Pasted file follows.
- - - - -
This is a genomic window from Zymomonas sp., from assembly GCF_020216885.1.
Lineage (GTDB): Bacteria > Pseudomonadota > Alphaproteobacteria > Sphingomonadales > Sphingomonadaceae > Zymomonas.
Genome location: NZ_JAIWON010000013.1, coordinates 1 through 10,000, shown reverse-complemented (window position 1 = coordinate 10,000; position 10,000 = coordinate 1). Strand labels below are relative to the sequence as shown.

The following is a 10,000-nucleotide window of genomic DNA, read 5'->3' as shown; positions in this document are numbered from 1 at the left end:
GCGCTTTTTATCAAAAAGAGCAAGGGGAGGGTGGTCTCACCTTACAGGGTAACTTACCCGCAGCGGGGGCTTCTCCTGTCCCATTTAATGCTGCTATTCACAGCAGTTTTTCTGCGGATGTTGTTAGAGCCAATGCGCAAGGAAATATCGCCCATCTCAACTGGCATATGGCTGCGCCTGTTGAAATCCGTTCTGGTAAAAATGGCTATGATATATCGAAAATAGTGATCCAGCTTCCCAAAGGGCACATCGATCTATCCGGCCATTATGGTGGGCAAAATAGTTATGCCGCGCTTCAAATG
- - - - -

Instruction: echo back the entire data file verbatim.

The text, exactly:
This is a genomic window from Zymomonas sp., from assembly GCF_020216885.1.
Lineage (GTDB): Bacteria > Pseudomonadota > Alphaproteobacteria > Sphingomonadales > Sphingomonadaceae > Zymomonas.
Genome location: NZ_JAIWON010000013.1, coordinates 1 through 10,000, shown reverse-complemented (window position 1 = coordinate 10,000; position 10,000 = coordinate 1). Strand labels below are relative to the sequence as shown.

The following is a 10,000-nucleotide window of genomic DNA, read 5'->3' as shown; positions in this document are numbered from 1 at the left end:
GCGCTTTTTATCAAAAAGAGCAAGGGGAGGGTGGTCTCACCTTACAGGGTAACTTACCCGCAGCGGGGGCTTCTCCTGTCCCATTTAATGCTGCTATTCACAGCAGTTTTTCTGCGGATGTTGTTAGAGCCAATGCGCAAGGAAATATCGCCCATCTCAACTGGCATATGGCTGCGCCTGTTGAAATCCGTTCTGGTAAAAATGGCTATGATATATCGAAAATAGTGATCCAGCTTCCCAAAGGGCACATCGATCTATCCGGCCATTATGGTGGGCAAAATAGTTATGCCGCGCTTCAAATG